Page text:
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  • Sep 18, 2014
  • Updated: 11:00am
Occupy Central
CommentInsight & Opinion

Anti-Occupy movement to blame for polarisation in Hong Kong

Evan Fowler says organisation of its petition and rally shows it seeks neither to engage nor educate

PUBLISHED : Tuesday, 19 August, 2014, 2:16pm
UPDATED : Wednesday, 20 August, 2014, 1:53am

I recently caught up with an old friend who has spent the past four years in Shanghai. He and his family have relocated back to Hong Kong for work. "Hong Kong is not the same city we left," he said. "There's been a fundamental change."

When I asked him what he meant, he told me how, over a family dinner, his brother-in-law had received an email from work ordering him to sign a petition. If he did not, the email threatened, he would lose his job. He signed the petition.

"No one at dinner seemed bothered by what was said," my friend said. "This is not the Hong Kong I know."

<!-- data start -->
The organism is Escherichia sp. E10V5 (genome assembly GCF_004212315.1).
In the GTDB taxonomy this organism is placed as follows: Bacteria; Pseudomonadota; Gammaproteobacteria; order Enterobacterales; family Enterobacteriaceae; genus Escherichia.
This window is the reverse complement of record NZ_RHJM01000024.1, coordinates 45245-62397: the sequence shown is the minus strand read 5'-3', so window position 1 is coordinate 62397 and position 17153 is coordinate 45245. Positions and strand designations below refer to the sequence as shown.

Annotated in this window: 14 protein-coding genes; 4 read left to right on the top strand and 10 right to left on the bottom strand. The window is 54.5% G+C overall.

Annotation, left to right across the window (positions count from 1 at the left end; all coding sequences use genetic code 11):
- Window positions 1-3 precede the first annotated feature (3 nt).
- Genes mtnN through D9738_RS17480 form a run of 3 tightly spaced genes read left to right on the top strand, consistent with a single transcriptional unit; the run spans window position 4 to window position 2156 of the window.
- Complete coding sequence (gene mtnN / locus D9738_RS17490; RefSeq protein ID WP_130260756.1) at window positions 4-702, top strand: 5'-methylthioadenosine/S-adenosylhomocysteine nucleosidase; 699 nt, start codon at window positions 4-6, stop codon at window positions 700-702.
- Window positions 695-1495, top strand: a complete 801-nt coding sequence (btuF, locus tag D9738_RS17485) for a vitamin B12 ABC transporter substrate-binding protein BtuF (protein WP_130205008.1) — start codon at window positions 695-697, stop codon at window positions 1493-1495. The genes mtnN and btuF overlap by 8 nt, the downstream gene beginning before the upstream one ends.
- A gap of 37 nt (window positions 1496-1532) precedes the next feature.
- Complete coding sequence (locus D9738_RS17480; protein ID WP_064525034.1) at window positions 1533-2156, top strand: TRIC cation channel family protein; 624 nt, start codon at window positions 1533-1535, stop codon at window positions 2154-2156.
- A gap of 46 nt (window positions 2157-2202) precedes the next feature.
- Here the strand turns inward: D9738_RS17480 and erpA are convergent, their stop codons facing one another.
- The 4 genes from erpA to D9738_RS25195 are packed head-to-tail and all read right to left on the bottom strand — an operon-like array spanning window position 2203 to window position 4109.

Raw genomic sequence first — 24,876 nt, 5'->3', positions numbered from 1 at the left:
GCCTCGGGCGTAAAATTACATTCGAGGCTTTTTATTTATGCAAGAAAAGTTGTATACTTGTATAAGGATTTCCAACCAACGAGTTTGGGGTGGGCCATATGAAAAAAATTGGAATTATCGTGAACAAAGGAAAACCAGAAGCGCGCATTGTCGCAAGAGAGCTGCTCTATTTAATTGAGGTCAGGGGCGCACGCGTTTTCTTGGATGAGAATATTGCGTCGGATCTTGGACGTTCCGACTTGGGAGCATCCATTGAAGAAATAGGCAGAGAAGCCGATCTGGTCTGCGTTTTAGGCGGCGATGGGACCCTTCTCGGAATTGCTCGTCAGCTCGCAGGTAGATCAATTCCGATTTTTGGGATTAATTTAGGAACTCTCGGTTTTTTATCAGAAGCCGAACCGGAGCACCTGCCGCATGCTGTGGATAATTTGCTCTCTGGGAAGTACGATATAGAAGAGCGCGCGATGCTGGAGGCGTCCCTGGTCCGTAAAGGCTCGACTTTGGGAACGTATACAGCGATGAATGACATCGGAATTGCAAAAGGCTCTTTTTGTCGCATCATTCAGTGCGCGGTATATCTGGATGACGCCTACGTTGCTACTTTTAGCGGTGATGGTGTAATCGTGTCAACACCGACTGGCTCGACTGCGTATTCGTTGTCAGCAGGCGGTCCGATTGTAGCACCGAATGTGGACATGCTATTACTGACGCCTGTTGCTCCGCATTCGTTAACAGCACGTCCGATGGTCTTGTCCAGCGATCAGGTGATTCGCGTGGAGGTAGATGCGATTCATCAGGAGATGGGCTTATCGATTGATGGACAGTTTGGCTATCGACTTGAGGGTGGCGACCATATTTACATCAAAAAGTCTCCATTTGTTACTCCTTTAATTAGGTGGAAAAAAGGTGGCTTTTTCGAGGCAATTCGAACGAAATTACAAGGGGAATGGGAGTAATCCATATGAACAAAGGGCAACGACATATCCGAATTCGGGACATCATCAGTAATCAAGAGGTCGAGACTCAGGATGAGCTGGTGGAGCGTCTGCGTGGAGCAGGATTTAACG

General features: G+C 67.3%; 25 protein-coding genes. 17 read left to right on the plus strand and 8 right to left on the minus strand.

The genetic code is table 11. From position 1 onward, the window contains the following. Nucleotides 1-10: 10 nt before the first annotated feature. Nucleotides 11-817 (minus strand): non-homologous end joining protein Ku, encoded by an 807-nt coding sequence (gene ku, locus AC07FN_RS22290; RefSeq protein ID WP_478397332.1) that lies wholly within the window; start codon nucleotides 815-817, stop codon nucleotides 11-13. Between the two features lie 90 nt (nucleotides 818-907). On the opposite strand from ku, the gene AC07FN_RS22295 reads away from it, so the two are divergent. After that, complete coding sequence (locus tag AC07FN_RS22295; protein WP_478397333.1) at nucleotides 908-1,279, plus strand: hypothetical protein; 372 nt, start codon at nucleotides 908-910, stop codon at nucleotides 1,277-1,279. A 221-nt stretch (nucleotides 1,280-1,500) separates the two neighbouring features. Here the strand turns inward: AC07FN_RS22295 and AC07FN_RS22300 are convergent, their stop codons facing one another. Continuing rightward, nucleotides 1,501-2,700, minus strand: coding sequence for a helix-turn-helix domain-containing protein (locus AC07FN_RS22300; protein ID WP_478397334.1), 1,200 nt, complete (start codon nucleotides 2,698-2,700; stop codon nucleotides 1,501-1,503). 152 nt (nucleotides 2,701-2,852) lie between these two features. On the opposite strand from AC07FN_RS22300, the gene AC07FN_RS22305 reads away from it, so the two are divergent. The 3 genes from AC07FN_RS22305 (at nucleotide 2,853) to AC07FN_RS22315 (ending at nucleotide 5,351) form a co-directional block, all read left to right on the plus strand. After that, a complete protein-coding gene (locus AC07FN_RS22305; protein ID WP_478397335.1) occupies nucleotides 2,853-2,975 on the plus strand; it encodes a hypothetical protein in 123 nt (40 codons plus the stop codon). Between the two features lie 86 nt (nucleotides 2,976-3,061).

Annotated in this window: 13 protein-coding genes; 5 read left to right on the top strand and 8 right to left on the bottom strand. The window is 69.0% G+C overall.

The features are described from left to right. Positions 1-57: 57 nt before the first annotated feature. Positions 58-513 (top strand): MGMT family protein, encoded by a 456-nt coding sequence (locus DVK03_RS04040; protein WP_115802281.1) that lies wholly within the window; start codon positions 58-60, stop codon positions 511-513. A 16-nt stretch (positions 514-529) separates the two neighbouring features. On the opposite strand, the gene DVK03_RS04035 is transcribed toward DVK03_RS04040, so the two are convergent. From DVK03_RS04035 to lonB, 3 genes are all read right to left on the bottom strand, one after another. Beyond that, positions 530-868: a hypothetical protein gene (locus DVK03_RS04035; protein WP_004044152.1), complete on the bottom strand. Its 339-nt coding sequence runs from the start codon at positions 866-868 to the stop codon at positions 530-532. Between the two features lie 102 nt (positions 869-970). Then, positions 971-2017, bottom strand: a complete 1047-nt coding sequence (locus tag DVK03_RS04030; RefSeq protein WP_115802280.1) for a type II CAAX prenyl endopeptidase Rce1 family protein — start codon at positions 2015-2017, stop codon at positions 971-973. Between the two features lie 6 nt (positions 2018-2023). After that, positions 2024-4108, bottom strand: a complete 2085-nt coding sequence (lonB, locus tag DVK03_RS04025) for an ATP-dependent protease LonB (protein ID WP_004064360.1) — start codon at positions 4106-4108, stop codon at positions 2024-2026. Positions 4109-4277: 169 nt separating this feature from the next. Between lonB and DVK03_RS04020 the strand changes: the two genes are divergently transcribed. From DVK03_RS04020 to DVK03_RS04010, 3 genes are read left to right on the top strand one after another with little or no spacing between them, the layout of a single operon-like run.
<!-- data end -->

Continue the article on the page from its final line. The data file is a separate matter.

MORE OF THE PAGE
The petition he was asked to sign is being run by the Alliance for Peace and Democracy. They choose not to engage an independent organisation to design, run or verify the poll. There is no mechanism to prevent double counting. Children and non-Hong Kong residents can and have been encouraged to sign.

Indeed, when a volunteer was videoed signing the petition twice in front of Robert Chow Yung, the leader of the alliance, his response was first to ask whether it had been caught on camera. When told that it had, he told the journalists present to "well, go write about it".

The petition claims to represent the "silent majority" of people who don't support Occupy Central, or "Occupy Central with Love and Peace", to use the full name of the movement. The four questions posed are: Do you support peace? Do you support democracy? Are you against violence? Are you against Occupy Central? These simple questions reinforce political ignorance.